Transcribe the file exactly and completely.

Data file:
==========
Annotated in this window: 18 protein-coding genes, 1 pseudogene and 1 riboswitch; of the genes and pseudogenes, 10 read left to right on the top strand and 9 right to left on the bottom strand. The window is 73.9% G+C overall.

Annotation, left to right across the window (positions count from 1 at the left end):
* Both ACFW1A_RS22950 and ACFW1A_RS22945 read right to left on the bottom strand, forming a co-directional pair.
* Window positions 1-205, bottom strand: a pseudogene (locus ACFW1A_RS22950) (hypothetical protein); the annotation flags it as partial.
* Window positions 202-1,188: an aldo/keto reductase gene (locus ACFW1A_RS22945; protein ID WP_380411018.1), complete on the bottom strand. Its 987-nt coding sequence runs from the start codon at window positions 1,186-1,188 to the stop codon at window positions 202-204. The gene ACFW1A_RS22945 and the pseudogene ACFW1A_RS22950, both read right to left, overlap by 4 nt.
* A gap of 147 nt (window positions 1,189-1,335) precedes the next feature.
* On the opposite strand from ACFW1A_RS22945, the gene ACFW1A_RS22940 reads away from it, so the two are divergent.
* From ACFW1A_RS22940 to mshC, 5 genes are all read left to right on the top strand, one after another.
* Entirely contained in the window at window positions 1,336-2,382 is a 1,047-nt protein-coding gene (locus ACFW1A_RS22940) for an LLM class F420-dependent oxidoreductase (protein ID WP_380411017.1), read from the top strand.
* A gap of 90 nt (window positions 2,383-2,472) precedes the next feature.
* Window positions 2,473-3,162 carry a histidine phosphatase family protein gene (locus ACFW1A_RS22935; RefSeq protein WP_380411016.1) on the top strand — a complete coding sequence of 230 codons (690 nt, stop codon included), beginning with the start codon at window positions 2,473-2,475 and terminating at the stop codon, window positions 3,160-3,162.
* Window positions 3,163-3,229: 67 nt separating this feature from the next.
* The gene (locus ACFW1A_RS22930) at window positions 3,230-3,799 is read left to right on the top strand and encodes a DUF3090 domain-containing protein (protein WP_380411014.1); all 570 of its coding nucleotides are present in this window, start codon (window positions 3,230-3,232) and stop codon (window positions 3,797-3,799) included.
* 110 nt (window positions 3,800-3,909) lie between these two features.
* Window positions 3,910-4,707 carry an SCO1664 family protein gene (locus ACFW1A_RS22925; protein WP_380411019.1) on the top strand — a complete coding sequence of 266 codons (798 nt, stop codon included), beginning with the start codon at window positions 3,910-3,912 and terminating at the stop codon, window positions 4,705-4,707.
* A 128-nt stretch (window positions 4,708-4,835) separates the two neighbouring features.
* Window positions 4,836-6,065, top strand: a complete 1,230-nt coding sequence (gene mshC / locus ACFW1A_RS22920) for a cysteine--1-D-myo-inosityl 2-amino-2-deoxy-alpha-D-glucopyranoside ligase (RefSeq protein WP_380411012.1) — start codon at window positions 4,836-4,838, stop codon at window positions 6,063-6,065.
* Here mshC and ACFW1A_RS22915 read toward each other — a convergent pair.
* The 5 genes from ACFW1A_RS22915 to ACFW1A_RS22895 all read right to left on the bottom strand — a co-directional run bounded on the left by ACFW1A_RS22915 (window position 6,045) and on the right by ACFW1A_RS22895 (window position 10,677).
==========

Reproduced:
Annotated in this window: 18 protein-coding genes, 1 pseudogene and 1 riboswitch; of the genes and pseudogenes, 10 read left to right on the top strand and 9 right to left on the bottom strand. The window is 73.9% G+C overall.

Annotation, left to right across the window (positions count from 1 at the left end):
* Both ACFW1A_RS22950 and ACFW1A_RS22945 read right to left on the bottom strand, forming a co-directional pair.
* Window positions 1-205, bottom strand: a pseudogene (locus ACFW1A_RS22950) (hypothetical protein); the annotation flags it as partial.
* Window positions 202-1,188: an aldo/keto reductase gene (locus ACFW1A_RS22945; protein ID WP_380411018.1), complete on the bottom strand. Its 987-nt coding sequence runs from the start codon at window positions 1,186-1,188 to the stop codon at window positions 202-204. The gene ACFW1A_RS22945 and the pseudogene ACFW1A_RS22950, both read right to left, overlap by 4 nt.
* A gap of 147 nt (window positions 1,189-1,335) precedes the next feature.
* On the opposite strand from ACFW1A_RS22945, the gene ACFW1A_RS22940 reads away from it, so the two are divergent.
* From ACFW1A_RS22940 to mshC, 5 genes are all read left to right on the top strand, one after another.
* Entirely contained in the window at window positions 1,336-2,382 is a 1,047-nt protein-coding gene (locus ACFW1A_RS22940) for an LLM class F420-dependent oxidoreductase (protein ID WP_380411017.1), read from the top strand.
* A gap of 90 nt (window positions 2,383-2,472) precedes the next feature.
* Window positions 2,473-3,162 carry a histidine phosphatase family protein gene (locus ACFW1A_RS22935; RefSeq protein WP_380411016.1) on the top strand — a complete coding sequence of 230 codons (690 nt, stop codon included), beginning with the start codon at window positions 2,473-2,475 and terminating at the stop codon, window positions 3,160-3,162.
* Window positions 3,163-3,229: 67 nt separating this feature from the next.
* The gene (locus ACFW1A_RS22930) at window positions 3,230-3,799 is read left to right on the top strand and encodes a DUF3090 domain-containing protein (protein WP_380411014.1); all 570 of its coding nucleotides are present in this window, start codon (window positions 3,230-3,232) and stop codon (window positions 3,797-3,799) included.
* 110 nt (window positions 3,800-3,909) lie between these two features.
* Window positions 3,910-4,707 carry an SCO1664 family protein gene (locus ACFW1A_RS22925; protein WP_380411019.1) on the top strand — a complete coding sequence of 266 codons (798 nt, stop codon included), beginning with the start codon at window positions 3,910-3,912 and terminating at the stop codon, window positions 4,705-4,707.
* A 128-nt stretch (window positions 4,708-4,835) separates the two neighbouring features.
* Window positions 4,836-6,065, top strand: a complete 1,230-nt coding sequence (gene mshC / locus ACFW1A_RS22920) for a cysteine--1-D-myo-inosityl 2-amino-2-deoxy-alpha-D-glucopyranoside ligase (RefSeq protein WP_380411012.1) — start codon at window positions 4,836-4,838, stop codon at window positions 6,063-6,065.
* Here mshC and ACFW1A_RS22915 read toward each other — a convergent pair.
* The 5 genes from ACFW1A_RS22915 to ACFW1A_RS22895 all read right to left on the bottom strand — a co-directional run bounded on the left by ACFW1A_RS22915 (window position 6,045) and on the right by ACFW1A_RS22895 (window position 10,677).